*God, I trust you for the big things…. and the little things too.*

Thank you for stopping by again today.
Be strong and courageous…. you’re in good hands!

Baptized in Jesus’ Name!

Sunday night, I had the incredible pleasure and great privilege of baptizing Timo in Jesus’ name for the remission of sins…. what a thrill!

4 Great Days


In Timo’s own words Sunday night…. “These will be four great days!” He was referring to the fact that:

  1. Friday was Atlantic District Kids Convention.
  2. Saturday, Kids Convention (cont’d) with Evangelist David Morehead. Timo told us that he’d been filled with the Holy Ghost.
  3. Sunday, was the day he got baptized, and
  4. Monday, was the day he was celebrating his upcoming birthday with friends.

It’s possible that Timo received the Holy Ghost earlier (he’s very sensitive when praying in the altar), but we never pushed the issue too much with him: we wanted it to come from him… we wanted him to be convinced enough about it to tell us… We thank God for his incredible gift!


There were a couple of things that were very neat to see / hear: Timo_baptized_2

  • Timo was jumping up & down in the changing room beforehand… I’m going to get baptized, I’m going to get baptized!!” he repeated several times.
  • Afterwards, while still in the changing room, he said “I feel so light!” 
  • A little while later (still at home afterward), he said… “I’m so glad, because now my name is written in the book of the Lamb!”

How neat to hear statements like that which make me so grateful for Liz’s influence and the influence of Sunday School Teachers who put that kind of understanding in the heart of an almost-9-year-old!

That makes Three!


As of Sunday night, November 9th, all three of our kids have been baptized in Jesus’ name for the remission of their sins and filled with the Holy Ghost, speaking in tongues as God gives the utterance. (the promise of Acts 2.38, exampled in Acts 2.4)

All three have been baptized since I became a licensed minister and so I have had the incredible honour of baptizing them all myself. I’m somewhat in awe when I stop to think about that.

#IAmGlobal Connection

When Timo told us Saturday that he’d gotten the Holy Ghost, I didn’t put it together immediately, but Sunday night before service, I remembered that there was a connection between that day and the #IAmGlobal offering taken at General Conference.


Liz & I pledged an amount in the #IAmGlobal offering… an amount that was a stretch for us. We determined that, rather than rent our house while we went on AIM, we would sell it. This would not only allow us to leave completely debt free, but would allow us to make a sacrificial offering as well. It wasn’t an easy decision: not only would it require more preparation prior to our departure, but it also removed one of the safety nets for our eventual return home post-AIM.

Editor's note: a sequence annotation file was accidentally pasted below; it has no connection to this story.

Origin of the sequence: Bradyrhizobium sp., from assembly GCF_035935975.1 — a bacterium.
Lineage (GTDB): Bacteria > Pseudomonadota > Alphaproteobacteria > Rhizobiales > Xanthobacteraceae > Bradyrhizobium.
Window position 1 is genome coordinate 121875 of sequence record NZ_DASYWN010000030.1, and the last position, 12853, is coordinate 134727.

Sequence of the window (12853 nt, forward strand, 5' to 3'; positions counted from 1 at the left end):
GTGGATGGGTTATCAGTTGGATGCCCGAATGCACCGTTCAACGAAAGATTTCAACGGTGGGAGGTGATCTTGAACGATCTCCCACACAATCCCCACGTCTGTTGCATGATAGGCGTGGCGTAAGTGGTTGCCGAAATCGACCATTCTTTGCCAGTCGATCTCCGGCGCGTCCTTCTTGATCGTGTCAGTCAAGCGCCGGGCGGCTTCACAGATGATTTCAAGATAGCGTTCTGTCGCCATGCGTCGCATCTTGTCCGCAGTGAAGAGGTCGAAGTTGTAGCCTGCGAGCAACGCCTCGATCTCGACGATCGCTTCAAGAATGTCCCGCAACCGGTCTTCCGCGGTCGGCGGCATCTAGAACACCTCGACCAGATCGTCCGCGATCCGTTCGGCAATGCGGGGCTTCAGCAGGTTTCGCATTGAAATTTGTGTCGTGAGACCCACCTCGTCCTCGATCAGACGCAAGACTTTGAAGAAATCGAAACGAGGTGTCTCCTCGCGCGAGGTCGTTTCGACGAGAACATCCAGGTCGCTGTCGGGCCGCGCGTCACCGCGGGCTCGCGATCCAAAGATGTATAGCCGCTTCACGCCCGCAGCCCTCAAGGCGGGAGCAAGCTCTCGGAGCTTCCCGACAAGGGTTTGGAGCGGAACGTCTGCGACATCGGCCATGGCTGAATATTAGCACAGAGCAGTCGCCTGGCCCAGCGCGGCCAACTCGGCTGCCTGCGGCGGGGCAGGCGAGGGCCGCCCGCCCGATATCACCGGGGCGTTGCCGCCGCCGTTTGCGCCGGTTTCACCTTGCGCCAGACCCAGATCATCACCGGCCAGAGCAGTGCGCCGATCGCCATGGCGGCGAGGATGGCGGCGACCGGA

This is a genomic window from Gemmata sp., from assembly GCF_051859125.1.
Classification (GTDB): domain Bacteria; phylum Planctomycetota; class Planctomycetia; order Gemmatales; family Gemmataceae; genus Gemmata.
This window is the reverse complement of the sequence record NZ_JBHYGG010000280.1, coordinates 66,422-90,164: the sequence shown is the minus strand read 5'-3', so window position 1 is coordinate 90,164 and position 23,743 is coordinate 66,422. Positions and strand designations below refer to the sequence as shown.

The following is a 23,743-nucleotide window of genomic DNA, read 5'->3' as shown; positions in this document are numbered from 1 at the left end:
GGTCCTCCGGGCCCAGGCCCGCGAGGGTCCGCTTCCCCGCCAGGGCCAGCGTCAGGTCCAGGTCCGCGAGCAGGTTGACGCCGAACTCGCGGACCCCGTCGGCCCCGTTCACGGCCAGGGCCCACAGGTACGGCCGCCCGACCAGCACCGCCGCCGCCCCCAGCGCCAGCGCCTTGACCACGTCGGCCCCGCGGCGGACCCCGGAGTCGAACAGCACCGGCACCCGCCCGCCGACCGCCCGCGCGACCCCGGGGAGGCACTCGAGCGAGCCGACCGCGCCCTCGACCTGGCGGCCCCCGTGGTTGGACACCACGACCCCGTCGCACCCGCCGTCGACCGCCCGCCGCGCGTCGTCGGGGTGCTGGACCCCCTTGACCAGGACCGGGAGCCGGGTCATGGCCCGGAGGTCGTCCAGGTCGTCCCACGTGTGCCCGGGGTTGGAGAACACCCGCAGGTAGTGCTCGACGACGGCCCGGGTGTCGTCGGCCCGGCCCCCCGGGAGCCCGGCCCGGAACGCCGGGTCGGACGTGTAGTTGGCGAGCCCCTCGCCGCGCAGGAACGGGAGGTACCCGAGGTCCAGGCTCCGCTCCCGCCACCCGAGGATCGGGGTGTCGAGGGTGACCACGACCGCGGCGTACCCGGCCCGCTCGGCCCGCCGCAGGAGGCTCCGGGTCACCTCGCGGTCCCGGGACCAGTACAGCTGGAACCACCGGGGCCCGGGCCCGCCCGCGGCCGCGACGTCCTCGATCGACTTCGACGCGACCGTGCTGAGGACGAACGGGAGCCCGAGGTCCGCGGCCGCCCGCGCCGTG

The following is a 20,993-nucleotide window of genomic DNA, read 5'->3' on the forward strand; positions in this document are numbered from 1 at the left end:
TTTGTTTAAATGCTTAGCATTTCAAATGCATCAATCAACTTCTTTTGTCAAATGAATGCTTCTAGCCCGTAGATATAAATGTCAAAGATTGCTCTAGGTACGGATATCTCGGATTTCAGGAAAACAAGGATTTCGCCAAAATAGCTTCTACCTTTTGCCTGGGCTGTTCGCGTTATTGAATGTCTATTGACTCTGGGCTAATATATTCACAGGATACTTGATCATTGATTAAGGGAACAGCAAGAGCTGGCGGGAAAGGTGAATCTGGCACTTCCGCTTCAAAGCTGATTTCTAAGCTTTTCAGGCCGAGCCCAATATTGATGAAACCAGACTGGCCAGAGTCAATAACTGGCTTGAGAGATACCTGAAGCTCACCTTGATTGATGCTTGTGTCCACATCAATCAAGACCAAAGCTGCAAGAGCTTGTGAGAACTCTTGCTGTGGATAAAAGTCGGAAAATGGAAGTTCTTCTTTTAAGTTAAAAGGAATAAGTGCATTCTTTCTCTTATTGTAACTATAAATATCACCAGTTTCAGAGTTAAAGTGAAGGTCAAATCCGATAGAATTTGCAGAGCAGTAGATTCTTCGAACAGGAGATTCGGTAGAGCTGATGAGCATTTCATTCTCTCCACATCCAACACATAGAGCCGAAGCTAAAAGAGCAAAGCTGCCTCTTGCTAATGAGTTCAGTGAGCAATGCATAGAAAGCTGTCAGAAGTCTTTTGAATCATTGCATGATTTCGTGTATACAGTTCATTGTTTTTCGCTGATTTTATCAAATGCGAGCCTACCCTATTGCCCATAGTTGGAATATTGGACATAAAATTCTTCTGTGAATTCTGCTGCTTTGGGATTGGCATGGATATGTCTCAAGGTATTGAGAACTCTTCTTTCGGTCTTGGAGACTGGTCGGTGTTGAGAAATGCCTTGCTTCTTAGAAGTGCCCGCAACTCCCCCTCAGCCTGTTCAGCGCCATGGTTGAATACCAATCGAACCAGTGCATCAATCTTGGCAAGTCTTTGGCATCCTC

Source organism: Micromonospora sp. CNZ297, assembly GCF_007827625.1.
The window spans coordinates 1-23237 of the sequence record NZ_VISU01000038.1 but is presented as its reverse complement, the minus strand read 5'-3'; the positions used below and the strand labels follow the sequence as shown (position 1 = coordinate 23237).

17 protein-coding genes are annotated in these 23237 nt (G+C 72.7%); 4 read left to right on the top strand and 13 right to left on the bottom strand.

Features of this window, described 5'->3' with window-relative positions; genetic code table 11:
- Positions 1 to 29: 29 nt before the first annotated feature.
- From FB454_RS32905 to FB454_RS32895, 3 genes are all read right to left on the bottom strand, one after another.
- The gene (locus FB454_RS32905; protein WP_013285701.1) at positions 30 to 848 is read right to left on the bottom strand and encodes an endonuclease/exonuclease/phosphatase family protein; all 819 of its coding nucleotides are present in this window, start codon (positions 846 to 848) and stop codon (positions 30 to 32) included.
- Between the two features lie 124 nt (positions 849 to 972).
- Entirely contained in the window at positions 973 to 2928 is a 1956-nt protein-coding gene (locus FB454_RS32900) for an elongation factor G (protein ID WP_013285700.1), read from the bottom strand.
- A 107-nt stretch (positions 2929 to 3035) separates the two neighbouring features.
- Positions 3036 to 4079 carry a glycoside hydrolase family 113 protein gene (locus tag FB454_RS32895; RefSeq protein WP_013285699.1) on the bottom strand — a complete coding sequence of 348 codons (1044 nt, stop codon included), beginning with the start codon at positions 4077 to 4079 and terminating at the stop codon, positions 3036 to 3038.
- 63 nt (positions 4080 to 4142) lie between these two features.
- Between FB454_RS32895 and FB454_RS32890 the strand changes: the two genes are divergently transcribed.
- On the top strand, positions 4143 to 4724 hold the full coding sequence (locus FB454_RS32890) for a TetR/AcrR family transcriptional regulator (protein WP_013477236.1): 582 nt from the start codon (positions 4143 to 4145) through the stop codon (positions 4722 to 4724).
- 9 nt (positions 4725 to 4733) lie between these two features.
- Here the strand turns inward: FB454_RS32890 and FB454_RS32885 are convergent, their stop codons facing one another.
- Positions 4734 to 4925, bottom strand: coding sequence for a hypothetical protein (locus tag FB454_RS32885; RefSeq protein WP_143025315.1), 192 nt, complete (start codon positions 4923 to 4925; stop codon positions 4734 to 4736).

Timo_baptized_3So what’s the connection with Timo’s Great 4 Days?
I think the best way to make that clear is to quote you from my journal entry of October 2nd, where I describe our experience of the Global Missions service and the #IAmGlobal offering:

“During his sermon, Bro. Mangun said that the supernatural would follow the sacrificial, so he urged people to not leave… to wait for the giving to be completed, then we would pray and there would be healings & such.

In my head I was thinking:
“I don’t need a healing, but God, give us our city (thinking of Châtellerault).” 
“I don’t need a healing, but Timo needs the Holy Ghost.”

“I don’t need a healing, but we need to leave fully funded.”

After we came back to our seats, someone that I did not know came up to me and prayed:
“It’s not that it ‘will happen’, that it is ‘going to happen’… it ‘has happened’. God has seen your desire, your tears and it has happened; He has brought it to pass, He has heard your prayer.”


What else can I say? We trusted him with something that, eternally speaking, is of little consequence (our house & our finances) and within barely a month, he established the eternal in Timo’s life!  Stepping out in faith is never easy (or it wouldn’t be a step of FAITH) but there’s nothing like the way that God answers!

God is great!
God is real!
I can trust Him!
Praise the Lord!

April in Review

Welcome to May!

As I sit down to write this first post for the month of May… we are on the verge of a very busy month! Before we get to that, however, let me give you a quick run-down of some of the things that happened in April.

Financial Update:

progress 14-05-01

Financial standing to-date
(graphic courtesy of iPhone app: GOTRAKiT)